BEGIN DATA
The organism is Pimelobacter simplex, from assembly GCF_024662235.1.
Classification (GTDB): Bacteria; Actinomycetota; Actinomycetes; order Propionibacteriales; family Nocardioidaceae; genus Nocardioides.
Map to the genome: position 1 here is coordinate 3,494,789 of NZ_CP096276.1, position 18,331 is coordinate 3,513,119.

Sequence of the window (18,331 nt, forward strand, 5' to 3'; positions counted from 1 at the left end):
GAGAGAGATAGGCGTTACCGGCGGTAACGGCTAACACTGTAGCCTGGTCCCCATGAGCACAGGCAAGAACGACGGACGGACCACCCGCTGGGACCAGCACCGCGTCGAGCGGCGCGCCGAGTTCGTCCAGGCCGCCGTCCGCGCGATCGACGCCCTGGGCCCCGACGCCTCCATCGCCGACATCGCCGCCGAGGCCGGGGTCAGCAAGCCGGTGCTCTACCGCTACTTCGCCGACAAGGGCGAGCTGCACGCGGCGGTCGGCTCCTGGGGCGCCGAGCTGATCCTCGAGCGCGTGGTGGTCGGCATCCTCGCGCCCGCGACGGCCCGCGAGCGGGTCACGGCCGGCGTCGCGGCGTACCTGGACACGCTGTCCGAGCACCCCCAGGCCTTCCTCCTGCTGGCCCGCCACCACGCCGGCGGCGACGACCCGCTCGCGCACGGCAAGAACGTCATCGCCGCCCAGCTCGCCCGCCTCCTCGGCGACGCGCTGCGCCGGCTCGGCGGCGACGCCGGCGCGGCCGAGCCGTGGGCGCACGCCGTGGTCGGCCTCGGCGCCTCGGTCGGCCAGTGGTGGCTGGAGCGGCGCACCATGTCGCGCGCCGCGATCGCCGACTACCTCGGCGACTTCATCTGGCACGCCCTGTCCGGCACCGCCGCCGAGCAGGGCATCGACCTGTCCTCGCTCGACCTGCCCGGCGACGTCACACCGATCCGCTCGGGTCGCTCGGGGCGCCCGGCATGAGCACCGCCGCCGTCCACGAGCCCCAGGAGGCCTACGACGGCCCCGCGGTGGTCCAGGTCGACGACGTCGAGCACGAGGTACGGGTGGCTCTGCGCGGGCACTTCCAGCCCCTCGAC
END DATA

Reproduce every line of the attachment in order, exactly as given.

The organism is Pimelobacter simplex, from assembly GCF_024662235.1.
Classification (GTDB): Bacteria; Actinomycetota; Actinomycetes; order Propionibacteriales; family Nocardioidaceae; genus Nocardioides.
Map to the genome: position 1 here is coordinate 3,494,789 of NZ_CP096276.1, position 18,331 is coordinate 3,513,119.

Sequence of the window (18,331 nt, forward strand, 5' to 3'; positions counted from 1 at the left end):
GAGAGAGATAGGCGTTACCGGCGGTAACGGCTAACACTGTAGCCTGGTCCCCATGAGCACAGGCAAGAACGACGGACGGACCACCCGCTGGGACCAGCACCGCGTCGAGCGGCGCGCCGAGTTCGTCCAGGCCGCCGTCCGCGCGATCGACGCCCTGGGCCCCGACGCCTCCATCGCCGACATCGCCGCCGAGGCCGGGGTCAGCAAGCCGGTGCTCTACCGCTACTTCGCCGACAAGGGCGAGCTGCACGCGGCGGTCGGCTCCTGGGGCGCCGAGCTGATCCTCGAGCGCGTGGTGGTCGGCATCCTCGCGCCCGCGACGGCCCGCGAGCGGGTCACGGCCGGCGTCGCGGCGTACCTGGACACGCTGTCCGAGCACCCCCAGGCCTTCCTCCTGCTGGCCCGCCACCACGCCGGCGGCGACGACCCGCTCGCGCACGGCAAGAACGTCATCGCCGCCCAGCTCGCCCGCCTCCTCGGCGACGCGCTGCGCCGGCTCGGCGGCGACGCCGGCGCGGCCGAGCCGTGGGCGCACGCCGTGGTCGGCCTCGGCGCCTCGGTCGGCCAGTGGTGGCTGGAGCGGCGCACCATGTCGCGCGCCGCGATCGCCGACTACCTCGGCGACTTCATCTGGCACGCCCTGTCCGGCACCGCCGCCGAGCAGGGCATCGACCTGTCCTCGCTCGACCTGCCCGGCGACGTCACACCGATCCGCTCGGGTCGCTCGGGGCGCCCGGCATGAGCACCGCCGCCGTCCACGAGCCCCAGGAGGCCTACGACGGCCCCGCGGTGGTCCAGGTCGACGACGTCGAGCACGAGGTACGGGTGGCTCTGCGCGGGCACTTCCAGCCCCTCGAC